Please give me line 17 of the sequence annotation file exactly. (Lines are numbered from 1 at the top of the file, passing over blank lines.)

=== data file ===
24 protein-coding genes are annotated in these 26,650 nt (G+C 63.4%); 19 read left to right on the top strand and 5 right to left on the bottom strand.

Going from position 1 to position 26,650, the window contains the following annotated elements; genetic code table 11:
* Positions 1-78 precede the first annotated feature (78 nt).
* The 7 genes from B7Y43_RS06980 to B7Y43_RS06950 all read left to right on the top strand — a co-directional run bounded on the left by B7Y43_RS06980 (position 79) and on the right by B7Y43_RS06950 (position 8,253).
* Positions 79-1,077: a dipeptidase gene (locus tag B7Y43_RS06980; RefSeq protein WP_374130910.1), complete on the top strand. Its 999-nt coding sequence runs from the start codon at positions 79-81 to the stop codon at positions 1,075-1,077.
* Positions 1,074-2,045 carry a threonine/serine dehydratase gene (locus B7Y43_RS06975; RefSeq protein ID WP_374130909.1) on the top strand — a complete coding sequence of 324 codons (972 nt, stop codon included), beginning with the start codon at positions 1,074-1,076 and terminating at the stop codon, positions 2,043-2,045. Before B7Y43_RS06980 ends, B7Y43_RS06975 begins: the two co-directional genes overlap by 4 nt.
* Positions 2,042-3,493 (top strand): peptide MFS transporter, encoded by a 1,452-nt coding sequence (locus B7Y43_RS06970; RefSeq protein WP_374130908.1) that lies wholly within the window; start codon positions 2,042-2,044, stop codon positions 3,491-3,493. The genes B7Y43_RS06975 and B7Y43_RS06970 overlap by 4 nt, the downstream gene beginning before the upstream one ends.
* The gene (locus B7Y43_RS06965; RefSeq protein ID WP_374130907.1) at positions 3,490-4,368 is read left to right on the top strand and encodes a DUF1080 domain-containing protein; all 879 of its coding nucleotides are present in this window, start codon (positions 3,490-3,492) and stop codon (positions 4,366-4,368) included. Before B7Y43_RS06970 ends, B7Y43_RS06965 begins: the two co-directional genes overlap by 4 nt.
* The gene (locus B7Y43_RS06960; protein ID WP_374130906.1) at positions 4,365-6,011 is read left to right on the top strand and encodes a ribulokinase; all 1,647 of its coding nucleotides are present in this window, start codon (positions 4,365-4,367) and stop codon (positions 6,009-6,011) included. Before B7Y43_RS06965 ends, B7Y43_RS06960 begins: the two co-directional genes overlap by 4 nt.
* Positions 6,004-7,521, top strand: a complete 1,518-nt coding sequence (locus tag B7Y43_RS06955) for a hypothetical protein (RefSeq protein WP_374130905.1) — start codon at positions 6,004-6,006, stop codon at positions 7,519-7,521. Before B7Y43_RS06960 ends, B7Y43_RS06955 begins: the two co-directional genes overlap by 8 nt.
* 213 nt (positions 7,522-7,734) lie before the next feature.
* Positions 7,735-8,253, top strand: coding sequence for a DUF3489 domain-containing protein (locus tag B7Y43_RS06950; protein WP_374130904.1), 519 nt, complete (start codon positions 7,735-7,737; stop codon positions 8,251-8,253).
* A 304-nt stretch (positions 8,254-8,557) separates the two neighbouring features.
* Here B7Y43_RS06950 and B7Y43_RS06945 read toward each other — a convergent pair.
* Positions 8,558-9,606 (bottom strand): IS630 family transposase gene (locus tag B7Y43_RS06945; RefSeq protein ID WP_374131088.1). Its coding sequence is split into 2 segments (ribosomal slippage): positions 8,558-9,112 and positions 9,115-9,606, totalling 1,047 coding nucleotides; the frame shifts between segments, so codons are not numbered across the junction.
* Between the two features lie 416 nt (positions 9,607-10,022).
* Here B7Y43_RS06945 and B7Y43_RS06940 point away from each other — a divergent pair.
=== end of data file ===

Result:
* Here B7Y43_RS06945 and B7Y43_RS06940 point away from each other — a divergent pair.